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Go Green Community Fresh Market: A Neighborhood Hub of Health, Wellness, and Fresh Food

The Inner-City Muslim Action Network (IMAN) and key community partners are building an oasis of health and wellness in the heart of Englewood on Chicago’s South Side.

A major part of IMAN’s plan is the Go Green Community Fresh Market, a renovated, two-story building which aims to be a local source of fresh, affordable, nutritious food, as well as an economic driver and community hub for the area’s more than 6,000 residents.

“Access to affordable, healthy food is a critical driver of community well-being and a core need for Englewood,” said Sana Syed, IMAN’s director of strategic initiatives. The market, set to open at the end of 2021, is the culmination of IMAN’s advocacy, programming and relationship-building on Chicago’s south side.

Promoting holistic health and wellness is merely one of the tools IMAN uses to address injustice and uplift marginalized communities. The market’s development is also rooted in a tenet of IMAN’s mission: providing training and job opportunities to at-risk youth and citizens transitioning from incarceration through its “Green ReEntry” program. The store’s construction includes a team of “Green ReEntry” alumni working on its carpentry, electric and HVAC systems.

It will also help generate a resilient local food system by creating food-related jobs in the neighborhood while boosting access to fresh food supplied by local vendors, farms, and food businesses. The Fresh Market is part of the larger “Go Green on Racine” neighborhood development plan for Englewood, in which IMAN is working in partnership with Teamwork Englewood, the Resident Association of Greater Englewood, and E.G.Woode.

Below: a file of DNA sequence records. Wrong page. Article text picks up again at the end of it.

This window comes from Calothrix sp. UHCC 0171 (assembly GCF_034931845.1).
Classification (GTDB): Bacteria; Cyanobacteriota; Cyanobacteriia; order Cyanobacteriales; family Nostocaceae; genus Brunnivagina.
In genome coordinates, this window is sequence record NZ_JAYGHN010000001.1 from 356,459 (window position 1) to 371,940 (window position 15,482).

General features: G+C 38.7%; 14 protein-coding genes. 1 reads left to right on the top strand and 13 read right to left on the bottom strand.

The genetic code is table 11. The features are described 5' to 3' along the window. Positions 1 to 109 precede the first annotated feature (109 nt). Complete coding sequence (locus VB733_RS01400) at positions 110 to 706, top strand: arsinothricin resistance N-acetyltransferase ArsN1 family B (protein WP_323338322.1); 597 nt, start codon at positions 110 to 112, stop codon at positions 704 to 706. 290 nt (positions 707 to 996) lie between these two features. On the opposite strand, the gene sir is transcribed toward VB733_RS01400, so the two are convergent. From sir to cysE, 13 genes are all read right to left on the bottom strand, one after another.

The Market's social enterprise business model ensures that the operation is lean and pays for itself. Syed and her team are negotiating details that will keep prices for fresh produce and other food affordable for the market’s consumers while making it a viable business. One of their plans is to offer a rewards program offering customers discounted prices and coupons for participating.

IMAN’s existing healthy living programs create a symbiotic relationship with the Fresh Market’s customers. For example, participants leaving one of IMAN’s cooking or nutrition workshops can pop into the Fresh Market with a grocery list of items for the healthy recipe they just learned. The recipes and food offerings will be sourced with knowledge of and sensitivity to customers’ racial and ethnic backgrounds.

IMAN’s story began in 1997 when one of its first challenges was bringing together the mostly Black residents of Englewood with the largely Arab owners of the numerous corner stores that populated the neighborhood. Solutions provided by IMAN’s “Corner Store Campaign,” laid the vision and foundation for the Fresh Market.

“The Fresh Market’s cultural significance is that it blends health and wellness with IMAN’s arts and culture programming,” said Syed. "It’s also a space to support and create unity in the neighborhood. That’s important.”